CHICAGO – Several hours after what turned out to be his final game with the Rockford IceHogs, Nick Leddy woke up to go to the bathroom.
Leddy’s phone was filled with overnight text messages: The NHL lockout had ended.
Despite returning to bed, the typically low-key Leddy couldn’t get back to sleep.
“My mind started going,” Leddy said with a smile Monday.
Not only was Leddy about to return to the Blackhawks as an up-and-coming defenseman, he was about to say goodbye (again) to the minor leagues.
Think of them as The Rockford Eight. As other Hawks players picked up paychecks in Europe or trained near their homes, Leddy and more than a half-dozen of his teammates spent the bulk of the 113-day lockout assigned to the Blackhawks’ minor-league affiliate in the American Hockey League.
Besides Leddy, the group included young Hawks players Andrew Shaw, Jimmy Hayes, Marcus Kruger and Brandon Bollig. Skilled forward prospects Brandon Saad and Brandon Pirri were part of the contingent, as was young defenseman Ryan Stanton.
Instead of boarding charter flights to big-league cities such as Los Angeles and Vancouver, the group traveled by bus to take on AHL opponents such as the Grand Rapids Griffins and the Lake Erie Monsters.
Surely, they were jealous of teammates in Sweden and Austria and elsewhere.
“No,” said Bollig, a happy-go-lucky enforcer who tallied 157 penalty minutes in 35 games with the IceHogs. “I had no complaints playing in Rockford. I loved it, actually.”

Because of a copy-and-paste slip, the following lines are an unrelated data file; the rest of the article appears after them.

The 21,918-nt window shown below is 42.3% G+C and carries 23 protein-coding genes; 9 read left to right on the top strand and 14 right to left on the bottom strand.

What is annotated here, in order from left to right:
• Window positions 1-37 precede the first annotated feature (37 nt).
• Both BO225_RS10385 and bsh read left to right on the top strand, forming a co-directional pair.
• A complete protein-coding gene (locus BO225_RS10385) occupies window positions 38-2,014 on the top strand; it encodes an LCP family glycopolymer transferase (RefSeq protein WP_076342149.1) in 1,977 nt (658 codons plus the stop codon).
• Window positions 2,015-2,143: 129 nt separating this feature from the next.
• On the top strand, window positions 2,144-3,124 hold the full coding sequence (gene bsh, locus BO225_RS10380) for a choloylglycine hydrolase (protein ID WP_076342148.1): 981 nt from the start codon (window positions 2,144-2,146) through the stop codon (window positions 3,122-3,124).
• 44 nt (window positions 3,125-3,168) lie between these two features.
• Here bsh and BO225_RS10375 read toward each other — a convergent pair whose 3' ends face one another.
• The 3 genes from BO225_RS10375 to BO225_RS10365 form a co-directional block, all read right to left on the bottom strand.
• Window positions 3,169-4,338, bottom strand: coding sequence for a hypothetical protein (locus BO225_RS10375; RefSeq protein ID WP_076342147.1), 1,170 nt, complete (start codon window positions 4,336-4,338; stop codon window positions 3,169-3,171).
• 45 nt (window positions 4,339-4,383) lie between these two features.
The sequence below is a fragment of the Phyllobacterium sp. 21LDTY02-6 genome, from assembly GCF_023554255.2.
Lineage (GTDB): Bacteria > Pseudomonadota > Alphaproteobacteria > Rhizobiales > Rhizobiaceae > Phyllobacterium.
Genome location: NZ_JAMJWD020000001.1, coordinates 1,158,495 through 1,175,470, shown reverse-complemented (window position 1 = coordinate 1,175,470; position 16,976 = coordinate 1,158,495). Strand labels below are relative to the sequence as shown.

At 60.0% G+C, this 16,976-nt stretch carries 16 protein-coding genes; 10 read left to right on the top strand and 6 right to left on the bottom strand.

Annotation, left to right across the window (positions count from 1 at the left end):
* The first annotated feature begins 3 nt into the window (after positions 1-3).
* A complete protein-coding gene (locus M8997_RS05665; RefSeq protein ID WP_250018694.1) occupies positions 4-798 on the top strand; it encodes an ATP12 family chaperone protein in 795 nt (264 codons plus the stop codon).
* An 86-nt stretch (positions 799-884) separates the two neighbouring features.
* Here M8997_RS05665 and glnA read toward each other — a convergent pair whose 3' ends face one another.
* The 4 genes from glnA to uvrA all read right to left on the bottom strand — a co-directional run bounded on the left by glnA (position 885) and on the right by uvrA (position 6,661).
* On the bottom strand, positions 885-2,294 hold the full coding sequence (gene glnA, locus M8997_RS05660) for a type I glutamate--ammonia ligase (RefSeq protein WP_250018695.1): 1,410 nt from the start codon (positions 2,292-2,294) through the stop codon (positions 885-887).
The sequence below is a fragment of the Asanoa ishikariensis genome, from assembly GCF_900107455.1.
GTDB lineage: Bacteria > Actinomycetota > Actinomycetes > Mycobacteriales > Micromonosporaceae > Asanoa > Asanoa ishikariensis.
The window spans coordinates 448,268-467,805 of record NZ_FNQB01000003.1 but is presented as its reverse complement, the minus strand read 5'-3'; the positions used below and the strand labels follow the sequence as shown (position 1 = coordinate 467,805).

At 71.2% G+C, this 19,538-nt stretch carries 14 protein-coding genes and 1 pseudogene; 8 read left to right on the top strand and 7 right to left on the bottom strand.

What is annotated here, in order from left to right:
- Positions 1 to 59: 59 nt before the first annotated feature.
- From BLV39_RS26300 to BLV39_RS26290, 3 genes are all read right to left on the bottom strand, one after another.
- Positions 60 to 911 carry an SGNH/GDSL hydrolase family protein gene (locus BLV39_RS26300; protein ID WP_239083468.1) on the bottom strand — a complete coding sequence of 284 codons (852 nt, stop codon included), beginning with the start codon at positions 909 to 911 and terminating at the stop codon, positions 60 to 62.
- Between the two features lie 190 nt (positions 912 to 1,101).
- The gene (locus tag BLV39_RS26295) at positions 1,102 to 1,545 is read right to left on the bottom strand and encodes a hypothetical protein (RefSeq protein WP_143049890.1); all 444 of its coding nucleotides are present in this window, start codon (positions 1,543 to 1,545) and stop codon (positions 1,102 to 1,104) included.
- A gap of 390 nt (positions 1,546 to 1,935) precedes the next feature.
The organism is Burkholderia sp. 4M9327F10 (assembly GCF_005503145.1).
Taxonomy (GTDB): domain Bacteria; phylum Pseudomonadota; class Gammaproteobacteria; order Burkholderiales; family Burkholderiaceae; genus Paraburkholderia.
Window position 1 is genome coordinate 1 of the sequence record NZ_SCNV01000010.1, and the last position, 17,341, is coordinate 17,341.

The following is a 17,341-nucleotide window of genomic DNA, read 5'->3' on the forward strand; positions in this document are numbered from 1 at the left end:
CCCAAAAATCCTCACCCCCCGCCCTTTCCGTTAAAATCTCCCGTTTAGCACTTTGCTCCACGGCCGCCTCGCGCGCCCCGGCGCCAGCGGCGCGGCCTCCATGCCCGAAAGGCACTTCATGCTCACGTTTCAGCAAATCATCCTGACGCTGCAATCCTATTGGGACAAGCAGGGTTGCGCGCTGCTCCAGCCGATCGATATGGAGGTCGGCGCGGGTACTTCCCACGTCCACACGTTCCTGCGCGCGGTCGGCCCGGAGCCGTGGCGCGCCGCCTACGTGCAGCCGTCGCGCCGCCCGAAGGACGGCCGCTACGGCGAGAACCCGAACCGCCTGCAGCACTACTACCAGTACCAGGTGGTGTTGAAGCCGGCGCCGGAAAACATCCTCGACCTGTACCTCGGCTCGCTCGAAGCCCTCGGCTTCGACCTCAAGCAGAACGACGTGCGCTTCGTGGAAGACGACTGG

Loved it? Really?
Maybe Leddy would rip on Rockford after playing 128 games in the NHL.
“You’ve just got to get re-used to some things,” Leddy said. “It was great to be down there with all of those guys. Most of them are really good friends.”
OK, fine. What about the lack of five-star hotels?
“It’s not too bad,” Saad said. “We’re usually staying at Marriotts.”
Divas, these guys are not.
Of course, life in the AHL required some adjustments. The Hawks typically arrive by plane the day before a road game, but that was not the case with the IceHogs.
Leddy offered an example of a minor-league game day.
“Say we were going to Peoria,” Leddy said. “That’s a 2˝-hour bus ride. So we’d leave at say, 2, get there at 4 or 4:30, and then you’ve got to play the game [at night].
“Obviously, you’ve got to adapt. That was one of the bigger changes for me.”
During his travels, Leddy came to appreciate the Illinois landscape.
“Yeah, definitely,” Leddy said with a laugh. “It’s flat.”
The same cannot be said for the career trajectories of the Rockford crew. One of the top prospects is Saad, who tallied 20 points in 31 games with the IceHogs.
Before this winter, Saad had skipped from the Ontario Hockey League to the NHL.
The 20-year-old said he was impressed with his first taste of the AHL.
“It’s good competition, for sure,” Saad said. “And with the lockout, there were even better players in the league. It was tough. It was good for my game.”
Now, Saad and the rest of the group hope to carry their momentum into the Hawks’ regular-season opener Saturday against the Los Angeles Kings.
The Hawks still must determine their final roster, and a good chance exists that at least a couple of players will return to Rockford for more seasoning.
Either way, they insist that they’re better for the experience. Perhaps a long winter in Rockford will give them a running start to the NHL season.
“I would hope so,” Bollig said. “Hopefully, we might have an extra jump and have that extra spark going for us. We’ll see what happens.”
• Tom Musick covers professional sports for Shaw Media. Write to him a email@example.com.